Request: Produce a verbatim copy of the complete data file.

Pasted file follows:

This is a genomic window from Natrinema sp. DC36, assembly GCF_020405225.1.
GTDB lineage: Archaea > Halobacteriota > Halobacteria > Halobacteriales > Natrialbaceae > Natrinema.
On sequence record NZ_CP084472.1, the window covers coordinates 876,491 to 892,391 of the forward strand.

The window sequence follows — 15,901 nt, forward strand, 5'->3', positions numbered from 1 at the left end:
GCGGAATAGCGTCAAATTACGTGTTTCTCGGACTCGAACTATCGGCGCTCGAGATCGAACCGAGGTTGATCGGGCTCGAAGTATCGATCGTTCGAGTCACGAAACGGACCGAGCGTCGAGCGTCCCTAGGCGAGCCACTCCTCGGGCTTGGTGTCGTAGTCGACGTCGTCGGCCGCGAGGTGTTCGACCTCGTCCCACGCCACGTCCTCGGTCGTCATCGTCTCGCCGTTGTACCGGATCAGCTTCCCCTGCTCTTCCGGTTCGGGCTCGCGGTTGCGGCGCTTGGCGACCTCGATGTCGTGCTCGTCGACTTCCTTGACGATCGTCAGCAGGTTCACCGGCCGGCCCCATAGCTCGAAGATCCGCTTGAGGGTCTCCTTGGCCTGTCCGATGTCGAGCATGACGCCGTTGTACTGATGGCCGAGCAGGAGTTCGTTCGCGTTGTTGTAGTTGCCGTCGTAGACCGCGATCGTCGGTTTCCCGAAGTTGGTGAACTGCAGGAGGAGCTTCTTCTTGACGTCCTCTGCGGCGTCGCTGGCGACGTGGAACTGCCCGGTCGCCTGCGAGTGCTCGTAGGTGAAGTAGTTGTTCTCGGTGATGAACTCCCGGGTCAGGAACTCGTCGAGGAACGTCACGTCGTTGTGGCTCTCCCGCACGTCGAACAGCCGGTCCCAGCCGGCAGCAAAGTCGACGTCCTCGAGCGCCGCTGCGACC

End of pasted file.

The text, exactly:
This is a genomic window from Natrinema sp. DC36, assembly GCF_020405225.1.
GTDB lineage: Archaea > Halobacteriota > Halobacteria > Halobacteriales > Natrialbaceae > Natrinema.
On sequence record NZ_CP084472.1, the window covers coordinates 876,491 to 892,391 of the forward strand.

The window sequence follows — 15,901 nt, forward strand, 5'->3', positions numbered from 1 at the left end:
GCGGAATAGCGTCAAATTACGTGTTTCTCGGACTCGAACTATCGGCGCTCGAGATCGAACCGAGGTTGATCGGGCTCGAAGTATCGATCGTTCGAGTCACGAAACGGACCGAGCGTCGAGCGTCCCTAGGCGAGCCACTCCTCGGGCTTGGTGTCGTAGTCGACGTCGTCGGCCGCGAGGTGTTCGACCTCGTCCCACGCCACGTCCTCGGTCGTCATCGTCTCGCCGTTGTACCGGATCAGCTTCCCCTGCTCTTCCGGTTCGGGCTCGCGGTTGCGGCGCTTGGCGACCTCGATGTCGTGCTCGTCGACTTCCTTGACGATCGTCAGCAGGTTCACCGGCCGGCCCCATAGCTCGAAGATCCGCTTGAGGGTCTCCTTGGCCTGTCCGATGTCGAGCATGACGCCGTTGTACTGATGGCCGAGCAGGAGTTCGTTCGCGTTGTTGTAGTTGCCGTCGTAGACCGCGATCGTCGGTTTCCCGAAGTTGGTGAACTGCAGGAGGAGCTTCTTCTTGACGTCCTCTGCGGCGTCGCTGGCGACGTGGAACTGCCCGGTCGCCTGCGAGTGCTCGTAGGTGAAGTAGTTGTTCTCGGTGATGAACTCCCGGGTCAGGAACTCGTCGAGGAACGTCACGTCGTTGTGGCTCTCCCGCACGTCGAACAGCCGGTCCCAGCCGGCAGCAAAGTCGACGTCCTCGAGCGCCGCTGCGACC